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Brain Res. 1995 Oct 30;697(1-2):35-43.

Immunoreactivity for Bcl-2 protein within neurons in the Alzheimer's disease brain increases with disease severity.

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Institute for Brain Aging and Dementia, University of California, Irvine 92717-4550, USA.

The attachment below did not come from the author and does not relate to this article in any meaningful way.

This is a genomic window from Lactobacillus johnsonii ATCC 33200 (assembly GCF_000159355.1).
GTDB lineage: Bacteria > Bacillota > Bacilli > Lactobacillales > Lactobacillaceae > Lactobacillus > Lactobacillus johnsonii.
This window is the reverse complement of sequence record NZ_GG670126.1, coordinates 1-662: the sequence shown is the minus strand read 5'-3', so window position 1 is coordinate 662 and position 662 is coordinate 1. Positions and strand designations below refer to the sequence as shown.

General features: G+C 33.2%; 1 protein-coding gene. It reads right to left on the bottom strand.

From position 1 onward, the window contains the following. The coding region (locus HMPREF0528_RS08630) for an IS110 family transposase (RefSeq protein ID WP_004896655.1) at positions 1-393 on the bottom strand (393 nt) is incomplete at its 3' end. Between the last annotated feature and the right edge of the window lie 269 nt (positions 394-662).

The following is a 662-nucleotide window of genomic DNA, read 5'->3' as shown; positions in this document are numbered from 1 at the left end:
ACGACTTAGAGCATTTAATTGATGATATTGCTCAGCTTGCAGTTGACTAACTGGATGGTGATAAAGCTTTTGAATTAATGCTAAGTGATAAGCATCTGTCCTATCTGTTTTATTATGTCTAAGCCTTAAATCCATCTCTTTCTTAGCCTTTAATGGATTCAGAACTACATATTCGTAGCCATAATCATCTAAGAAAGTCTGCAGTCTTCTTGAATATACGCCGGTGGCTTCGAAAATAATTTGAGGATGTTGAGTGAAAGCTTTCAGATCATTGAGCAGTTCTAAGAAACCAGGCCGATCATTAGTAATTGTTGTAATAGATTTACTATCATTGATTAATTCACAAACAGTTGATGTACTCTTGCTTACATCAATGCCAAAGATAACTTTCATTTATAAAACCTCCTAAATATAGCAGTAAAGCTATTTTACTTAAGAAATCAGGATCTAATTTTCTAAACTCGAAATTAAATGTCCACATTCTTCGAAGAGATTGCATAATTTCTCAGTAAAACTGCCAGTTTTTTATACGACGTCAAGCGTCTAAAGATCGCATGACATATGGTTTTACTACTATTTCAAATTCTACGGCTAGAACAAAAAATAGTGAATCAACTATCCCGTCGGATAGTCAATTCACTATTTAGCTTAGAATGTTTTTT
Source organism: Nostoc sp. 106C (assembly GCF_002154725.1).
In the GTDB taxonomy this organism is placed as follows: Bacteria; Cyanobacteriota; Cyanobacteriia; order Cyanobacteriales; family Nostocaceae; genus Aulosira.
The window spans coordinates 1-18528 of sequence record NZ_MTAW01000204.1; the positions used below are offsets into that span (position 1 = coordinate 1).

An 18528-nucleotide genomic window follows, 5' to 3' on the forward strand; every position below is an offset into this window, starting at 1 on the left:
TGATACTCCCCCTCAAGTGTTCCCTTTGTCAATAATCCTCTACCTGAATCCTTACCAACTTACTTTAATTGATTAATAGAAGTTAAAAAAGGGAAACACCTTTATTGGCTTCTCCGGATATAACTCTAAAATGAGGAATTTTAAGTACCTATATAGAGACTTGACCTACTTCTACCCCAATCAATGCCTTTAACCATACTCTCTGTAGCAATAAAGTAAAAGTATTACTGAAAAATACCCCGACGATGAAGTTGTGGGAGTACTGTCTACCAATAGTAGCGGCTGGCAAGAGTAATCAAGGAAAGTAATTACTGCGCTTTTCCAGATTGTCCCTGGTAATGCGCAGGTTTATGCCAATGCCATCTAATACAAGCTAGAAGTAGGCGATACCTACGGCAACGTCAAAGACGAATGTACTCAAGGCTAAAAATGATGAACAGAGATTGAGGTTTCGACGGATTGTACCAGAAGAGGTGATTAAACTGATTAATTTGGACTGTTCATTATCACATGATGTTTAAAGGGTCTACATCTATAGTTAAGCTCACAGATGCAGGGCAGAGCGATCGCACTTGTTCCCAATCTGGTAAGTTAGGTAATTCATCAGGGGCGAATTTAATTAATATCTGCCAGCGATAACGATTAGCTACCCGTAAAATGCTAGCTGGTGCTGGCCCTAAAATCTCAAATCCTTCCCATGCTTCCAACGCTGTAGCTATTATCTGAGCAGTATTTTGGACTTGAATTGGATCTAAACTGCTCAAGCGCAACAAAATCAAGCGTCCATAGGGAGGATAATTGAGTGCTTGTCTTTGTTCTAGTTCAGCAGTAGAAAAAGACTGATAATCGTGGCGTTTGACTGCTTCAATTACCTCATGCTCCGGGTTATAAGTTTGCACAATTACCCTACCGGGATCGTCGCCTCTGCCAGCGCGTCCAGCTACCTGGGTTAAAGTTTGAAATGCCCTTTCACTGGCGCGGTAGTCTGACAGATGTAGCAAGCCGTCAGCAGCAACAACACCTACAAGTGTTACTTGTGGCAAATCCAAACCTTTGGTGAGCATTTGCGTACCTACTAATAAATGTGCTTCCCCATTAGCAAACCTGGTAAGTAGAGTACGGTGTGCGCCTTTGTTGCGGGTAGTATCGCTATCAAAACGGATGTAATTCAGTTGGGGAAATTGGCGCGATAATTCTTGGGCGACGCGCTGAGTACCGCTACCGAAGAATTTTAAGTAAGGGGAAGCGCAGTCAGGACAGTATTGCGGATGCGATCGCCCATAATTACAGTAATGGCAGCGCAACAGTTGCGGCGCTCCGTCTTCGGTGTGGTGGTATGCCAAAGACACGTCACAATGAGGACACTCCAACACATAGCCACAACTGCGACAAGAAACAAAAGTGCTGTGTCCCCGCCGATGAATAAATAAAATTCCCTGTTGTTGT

Bcl-2 protein has been suggested to be one of the proteins preventing apoptosis in a variety of cell types. Recently, apoptosis has been suggested to have an important role in the pathogenesis of Alzheimer's disease (AD). We have utilized Bcl-2 immunohistochemical methods to examine Bcl-2 in the hippocampus and entorhinal cortex of AD patients ranging in clinical and neuropathological severity from mild to severe and compared these results to those obtained from age-matched controls. Immunoreactivity for Bcl-2 was predominantly found within neurons. Bcl-2 immunostaining within AD tissue was increased relative to controls in most neurons of the entorhinal cortex, subiculum, CA1, CA2, CA3, hilus and dentate gyrus. Relative Bcl-2 staining increased in parallel with increasing disease severity. However, neurons exhibiting immunoreactivity for markers of neurofibrillary tangle formation (AT8 and PHF-1) showed reduced Bcl-2 staining, suggesting that Bcl-2 may be down regulated in these degenerating neurons. Bcl-2 immunoreactivity within astrocytes and the vasculature was also increased in AD. These results suggest that Bcl-2 protein may have a role in compensation responses to AD pathology, perhaps affording to the remaining neurons a margin of protection from apoptosis.

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